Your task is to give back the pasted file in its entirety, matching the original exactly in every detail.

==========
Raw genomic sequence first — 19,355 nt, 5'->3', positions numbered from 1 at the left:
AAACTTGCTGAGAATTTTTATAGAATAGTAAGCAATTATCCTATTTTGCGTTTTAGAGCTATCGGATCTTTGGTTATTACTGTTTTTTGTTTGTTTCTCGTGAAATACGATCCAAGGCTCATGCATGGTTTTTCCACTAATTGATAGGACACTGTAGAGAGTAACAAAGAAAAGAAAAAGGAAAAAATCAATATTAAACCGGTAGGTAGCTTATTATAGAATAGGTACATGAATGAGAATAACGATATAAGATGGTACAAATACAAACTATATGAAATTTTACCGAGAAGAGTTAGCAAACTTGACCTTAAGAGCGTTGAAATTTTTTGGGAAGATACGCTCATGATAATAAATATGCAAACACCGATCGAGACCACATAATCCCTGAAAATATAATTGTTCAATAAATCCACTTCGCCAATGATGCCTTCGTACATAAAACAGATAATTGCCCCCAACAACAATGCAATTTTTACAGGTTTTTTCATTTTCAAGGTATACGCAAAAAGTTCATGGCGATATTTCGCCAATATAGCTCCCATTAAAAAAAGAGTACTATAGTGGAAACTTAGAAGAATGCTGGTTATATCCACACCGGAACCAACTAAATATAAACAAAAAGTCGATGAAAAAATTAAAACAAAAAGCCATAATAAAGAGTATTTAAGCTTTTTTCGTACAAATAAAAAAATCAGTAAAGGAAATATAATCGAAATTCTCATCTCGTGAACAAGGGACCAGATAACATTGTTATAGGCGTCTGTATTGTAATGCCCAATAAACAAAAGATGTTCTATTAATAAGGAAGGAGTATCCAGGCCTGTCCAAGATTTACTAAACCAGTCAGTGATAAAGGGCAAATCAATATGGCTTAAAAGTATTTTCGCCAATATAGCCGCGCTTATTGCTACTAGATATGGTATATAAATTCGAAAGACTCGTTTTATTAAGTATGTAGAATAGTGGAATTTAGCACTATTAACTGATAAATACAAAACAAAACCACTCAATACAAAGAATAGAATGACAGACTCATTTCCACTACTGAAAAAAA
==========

Raw genomic sequence first — 19,355 nt, 5'->3', positions numbered from 1 at the left:
AAACTTGCTGAGAATTTTTATAGAATAGTAAGCAATTATCCTATTTTGCGTTTTAGAGCTATCGGATCTTTGGTTATTACTGTTTTTTGTTTGTTTCTCGTGAAATACGATCCAAGGCTCATGCATGGTTTTTCCACTAATTGATAGGACACTGTAGAGAGTAACAAAGAAAAGAAAAAGGAAAAAATCAATATTAAACCGGTAGGTAGCTTATTATAGAATAGGTACATGAATGAGAATAACGATATAAGATGGTACAAATACAAACTATATGAAATTTTACCGAGAAGAGTTAGCAAACTTGACCTTAAGAGCGTTGAAATTTTTTGGGAAGATACGCTCATGATAATAAATATGCAAACACCGATCGAGACCACATAATCCCTGAAAATATAATTGTTCAATAAATCCACTTCGCCAATGATGCCTTCGTACATAAAACAGATAATTGCCCCCAACAACAATGCAATTTTTACAGGTTTTTTCATTTTCAAGGTATACGCAAAAAGTTCATGGCGATATTTCGCCAATATAGCTCCCATTAAAAAAAGAGTACTATAGTGGAAACTTAGAAGAATGCTGGTTATATCCACACCGGAACCAACTAAATATAAACAAAAAGTCGATGAAAAAATTAAAACAAAAAGCCATAATAAAGAGTATTTAAGCTTTTTTCGTACAAATAAAAAAATCAGTAAAGGAAATATAATCGAAATTCTCATCTCGTGAACAAGGGACCAGATAACATTGTTATAGGCGTCTGTATTGTAATGCCCAATAAACAAAAGATGTTCTATTAATAAGGAAGGAGTATCCAGGCCTGTCCAAGATTTACTAAACCAGTCAGTGATAAAGGGCAAATCAATATGGCTTAAAAGTATTTTCGCCAATATAGCCGCGCTTATTGCTACTAGATATGGTATATAAATTCGAAAGACTCGTTTTATTAAGTATGTAGAATAGTGGAATTTAGCACTATTAACTGATAAATACAAAACAAAACCACTCAATACAAAGAATAGAATGACAGACTCATTTCCACTACTGAAAAAAA